Inflation expectations and the ECB's perceived inflation objective: Novel evidence from firm-level data.

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Date: July 2022
Publisher: Elsevier B.V.
Document Type: Report
Length: 476 words

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Abstract :

Keywords Firms' inflation expectations; Information treatments; ECB'S inflation aim; Monetary policy; Survey data Highlights * We study how the awareness of the ECB's inflation target shapes firms' inflation expectations in a low inflation environment. * When explicitly reminded about the ECB's target, firms revise their expectations upward and towards 2%. * The "below, but close to, 2%" formulation left room for interpretation and led to heterogeneous numerical perceptions. * Firms anchored their long-term expectations at values lower than the ECB's intended inflation aim. * Few firms paid attention to the announcement of the new ECB's 2% inflation target but those who did raised their inflation expectations. Abstract Using a unique experiment on a rich survey of Italian firms, we study how the awareness of the formulation of the ECB's inflation aim shapes their inflation expectations. By means of a randomized controlled trial we show that, in years of low inflation, such awareness raises firms' inflation expectations by about 25 basis points at all time horizons, shifting them closer to the ECB's target. We also document that when there is room for interpretation of an official inflation objective, as in the case of the "below, but close to, 2%" formulation, economic agents have heterogeneous perceptions of that, with the majority of firms indicating values not as close to 2% as intended by the ECB. Consequently, this led firms to anchor their expectations to values lower than the official target. Evidence from firms show that this difficulty in interpreting the "below, but close to, 2%" formulation was tackled by the precise 2% definition of the ECB's inflation target as announced in July 2021. However, firms paid little attention to this new formulation in the immediate aftermath of its announcement, which calls for further efforts in terms of communication by the central bank in order to reach a broader public. Author Affiliation: Bank of Italy, DG Economics, Statistics and Research, Italy * Corresponding author. Article History: Received 14 June 2021; Revised 16 March 2022; Accepted 17 March 2022 (footnote)[white star] The views expressed in this article are those of the authors and do not necessarily represent the positions of the Bank of Italy or of the ECB/Eurosystem. We are grateful to the Editor (Yuriy Gorodnichenko) and one anonymous referee for their helpful comments and suggestions. We thank Marco Bernardini, Paolo Del Giovane, Silvia Fabiani, Andrea Neri, Stefano Neri, Maritta Paloviita (discussant), Marianna Riggi, Tiziano Ropele, Alfonso Rosolia and Roberta Zizza for their useful comments at different stages of this work and participants at the 2021 EEA Conference, the Ventotene Macro Workshop, the National Bank of Ukraine, the ESCB Research Cluster on Monetary Economics, and the ECB-NYFED conference on expectations surveys for their feedbacks. The authors did not receive outside funding for this research. All the remaining errors are ours alone. Byline: Marco Bottone, Alex Tagliabracci [] (*), Giordano Zevi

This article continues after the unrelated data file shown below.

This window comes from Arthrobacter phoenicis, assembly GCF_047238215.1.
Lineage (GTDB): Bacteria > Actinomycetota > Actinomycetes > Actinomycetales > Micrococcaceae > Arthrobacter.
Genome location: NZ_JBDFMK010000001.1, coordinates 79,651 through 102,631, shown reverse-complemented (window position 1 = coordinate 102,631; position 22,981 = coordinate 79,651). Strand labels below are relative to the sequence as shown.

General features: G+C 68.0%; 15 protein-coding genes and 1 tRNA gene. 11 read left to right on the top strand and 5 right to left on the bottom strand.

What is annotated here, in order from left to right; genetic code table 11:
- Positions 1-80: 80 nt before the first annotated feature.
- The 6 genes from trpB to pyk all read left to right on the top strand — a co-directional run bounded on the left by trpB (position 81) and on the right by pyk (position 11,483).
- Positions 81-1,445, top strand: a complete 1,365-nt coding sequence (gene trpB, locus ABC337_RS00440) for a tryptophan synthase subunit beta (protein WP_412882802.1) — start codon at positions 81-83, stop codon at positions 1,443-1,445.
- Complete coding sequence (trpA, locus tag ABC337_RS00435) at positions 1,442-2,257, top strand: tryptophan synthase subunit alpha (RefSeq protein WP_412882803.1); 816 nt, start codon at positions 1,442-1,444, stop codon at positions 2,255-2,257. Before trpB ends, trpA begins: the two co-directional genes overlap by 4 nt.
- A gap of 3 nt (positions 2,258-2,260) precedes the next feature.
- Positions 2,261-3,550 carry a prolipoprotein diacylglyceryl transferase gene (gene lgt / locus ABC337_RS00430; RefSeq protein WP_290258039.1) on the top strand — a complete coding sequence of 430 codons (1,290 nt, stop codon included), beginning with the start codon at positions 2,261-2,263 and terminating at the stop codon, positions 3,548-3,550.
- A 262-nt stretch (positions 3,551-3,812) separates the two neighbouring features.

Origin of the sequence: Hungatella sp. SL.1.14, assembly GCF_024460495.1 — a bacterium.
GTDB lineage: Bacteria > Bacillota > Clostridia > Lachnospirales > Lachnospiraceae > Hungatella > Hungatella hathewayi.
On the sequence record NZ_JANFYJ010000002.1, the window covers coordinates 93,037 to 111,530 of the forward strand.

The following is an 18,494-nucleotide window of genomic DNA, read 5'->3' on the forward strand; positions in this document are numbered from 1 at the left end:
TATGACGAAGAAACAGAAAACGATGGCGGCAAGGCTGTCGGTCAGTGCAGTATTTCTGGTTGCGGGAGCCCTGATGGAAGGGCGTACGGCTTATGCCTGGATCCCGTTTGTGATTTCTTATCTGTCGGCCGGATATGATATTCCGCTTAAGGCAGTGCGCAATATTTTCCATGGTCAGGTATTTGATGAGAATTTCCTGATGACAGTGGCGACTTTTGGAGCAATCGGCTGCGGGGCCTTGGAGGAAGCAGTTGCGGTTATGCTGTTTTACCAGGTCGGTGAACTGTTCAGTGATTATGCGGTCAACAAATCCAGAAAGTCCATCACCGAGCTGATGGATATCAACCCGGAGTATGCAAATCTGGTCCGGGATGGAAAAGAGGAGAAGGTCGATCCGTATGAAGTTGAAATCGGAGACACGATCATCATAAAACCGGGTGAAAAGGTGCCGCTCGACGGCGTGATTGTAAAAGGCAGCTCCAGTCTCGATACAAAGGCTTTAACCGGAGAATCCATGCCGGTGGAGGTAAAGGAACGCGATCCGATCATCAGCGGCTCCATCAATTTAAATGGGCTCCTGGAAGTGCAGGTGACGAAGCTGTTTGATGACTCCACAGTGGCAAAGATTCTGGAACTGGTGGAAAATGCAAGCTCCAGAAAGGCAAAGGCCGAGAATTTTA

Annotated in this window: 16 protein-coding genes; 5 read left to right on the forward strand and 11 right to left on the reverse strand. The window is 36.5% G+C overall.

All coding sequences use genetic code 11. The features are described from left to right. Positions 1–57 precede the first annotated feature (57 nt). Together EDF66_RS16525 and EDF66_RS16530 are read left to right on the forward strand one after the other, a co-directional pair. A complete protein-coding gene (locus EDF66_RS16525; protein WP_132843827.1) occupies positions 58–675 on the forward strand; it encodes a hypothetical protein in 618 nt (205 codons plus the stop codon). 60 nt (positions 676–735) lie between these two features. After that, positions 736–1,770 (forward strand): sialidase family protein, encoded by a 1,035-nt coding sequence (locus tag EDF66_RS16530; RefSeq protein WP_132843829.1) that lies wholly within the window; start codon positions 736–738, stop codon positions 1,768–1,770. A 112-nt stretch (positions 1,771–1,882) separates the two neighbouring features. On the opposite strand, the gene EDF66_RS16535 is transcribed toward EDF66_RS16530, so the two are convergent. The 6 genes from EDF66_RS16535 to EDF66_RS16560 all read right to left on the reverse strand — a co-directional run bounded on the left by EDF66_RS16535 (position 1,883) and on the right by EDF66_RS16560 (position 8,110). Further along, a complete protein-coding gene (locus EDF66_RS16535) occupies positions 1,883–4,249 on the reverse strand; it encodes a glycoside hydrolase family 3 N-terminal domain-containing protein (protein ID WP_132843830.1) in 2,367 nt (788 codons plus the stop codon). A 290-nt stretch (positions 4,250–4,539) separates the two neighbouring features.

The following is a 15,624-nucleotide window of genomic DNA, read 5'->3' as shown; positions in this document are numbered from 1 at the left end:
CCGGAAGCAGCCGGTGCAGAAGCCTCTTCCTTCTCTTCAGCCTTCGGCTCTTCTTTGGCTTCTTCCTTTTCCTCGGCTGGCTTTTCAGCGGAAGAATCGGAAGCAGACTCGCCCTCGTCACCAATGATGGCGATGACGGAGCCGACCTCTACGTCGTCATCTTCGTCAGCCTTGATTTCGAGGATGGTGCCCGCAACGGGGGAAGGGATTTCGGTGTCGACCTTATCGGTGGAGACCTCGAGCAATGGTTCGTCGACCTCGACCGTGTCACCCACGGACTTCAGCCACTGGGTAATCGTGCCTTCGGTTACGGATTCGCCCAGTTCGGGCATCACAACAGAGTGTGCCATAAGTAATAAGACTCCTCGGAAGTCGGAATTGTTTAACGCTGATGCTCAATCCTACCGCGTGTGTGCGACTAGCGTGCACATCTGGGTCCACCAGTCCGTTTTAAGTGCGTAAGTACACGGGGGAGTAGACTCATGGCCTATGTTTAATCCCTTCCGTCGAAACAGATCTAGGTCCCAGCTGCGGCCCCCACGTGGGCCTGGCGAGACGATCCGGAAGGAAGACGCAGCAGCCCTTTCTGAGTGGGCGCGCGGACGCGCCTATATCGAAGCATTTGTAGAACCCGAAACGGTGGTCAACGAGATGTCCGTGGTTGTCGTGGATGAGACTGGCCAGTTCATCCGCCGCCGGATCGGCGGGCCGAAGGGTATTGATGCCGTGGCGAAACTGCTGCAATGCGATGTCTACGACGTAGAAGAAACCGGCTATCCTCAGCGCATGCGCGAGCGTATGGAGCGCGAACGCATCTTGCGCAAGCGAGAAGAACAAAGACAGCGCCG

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Gale Document Number: GALE|A708650508